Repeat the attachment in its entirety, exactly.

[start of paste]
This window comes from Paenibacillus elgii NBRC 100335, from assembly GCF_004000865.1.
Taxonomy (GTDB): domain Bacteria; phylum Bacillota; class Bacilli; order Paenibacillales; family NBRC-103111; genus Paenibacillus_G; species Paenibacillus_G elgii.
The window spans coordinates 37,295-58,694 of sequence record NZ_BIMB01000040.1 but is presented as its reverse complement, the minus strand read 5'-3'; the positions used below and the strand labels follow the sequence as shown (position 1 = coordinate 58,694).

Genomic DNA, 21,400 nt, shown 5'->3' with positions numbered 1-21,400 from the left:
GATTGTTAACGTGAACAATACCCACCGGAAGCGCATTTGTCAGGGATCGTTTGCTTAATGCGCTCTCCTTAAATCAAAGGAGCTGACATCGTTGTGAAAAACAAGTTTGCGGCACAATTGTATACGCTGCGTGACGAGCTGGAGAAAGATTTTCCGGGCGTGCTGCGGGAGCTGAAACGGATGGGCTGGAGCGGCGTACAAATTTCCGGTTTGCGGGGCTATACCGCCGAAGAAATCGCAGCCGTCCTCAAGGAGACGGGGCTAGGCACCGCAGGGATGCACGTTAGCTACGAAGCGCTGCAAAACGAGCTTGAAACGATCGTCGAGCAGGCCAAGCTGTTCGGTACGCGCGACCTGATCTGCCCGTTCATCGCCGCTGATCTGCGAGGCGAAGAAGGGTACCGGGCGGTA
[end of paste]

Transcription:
This window comes from Paenibacillus elgii NBRC 100335, from assembly GCF_004000865.1.
Taxonomy (GTDB): domain Bacteria; phylum Bacillota; class Bacilli; order Paenibacillales; family NBRC-103111; genus Paenibacillus_G; species Paenibacillus_G elgii.
The window spans coordinates 37,295-58,694 of sequence record NZ_BIMB01000040.1 but is presented as its reverse complement, the minus strand read 5'-3'; the positions used below and the strand labels follow the sequence as shown (position 1 = coordinate 58,694).

Genomic DNA, 21,400 nt, shown 5'->3' with positions numbered 1-21,400 from the left:
GATTGTTAACGTGAACAATACCCACCGGAAGCGCATTTGTCAGGGATCGTTTGCTTAATGCGCTCTCCTTAAATCAAAGGAGCTGACATCGTTGTGAAAAACAAGTTTGCGGCACAATTGTATACGCTGCGTGACGAGCTGGAGAAAGATTTTCCGGGCGTGCTGCGGGAGCTGAAACGGATGGGCTGGAGCGGCGTACAAATTTCCGGTTTGCGGGGCTATACCGCCGAAGAAATCGCAGCCGTCCTCAAGGAGACGGGGCTAGGCACCGCAGGGATGCACGTTAGCTACGAAGCGCTGCAAAACGAGCTTGAAACGATCGTCGAGCAGGCCAAGCTGTTCGGTACGCGCGACCTGATCTGCCCGTTCATCGCCGCTGATCTGCGAGGCGAAGAAGGGTACCGGGCGGTA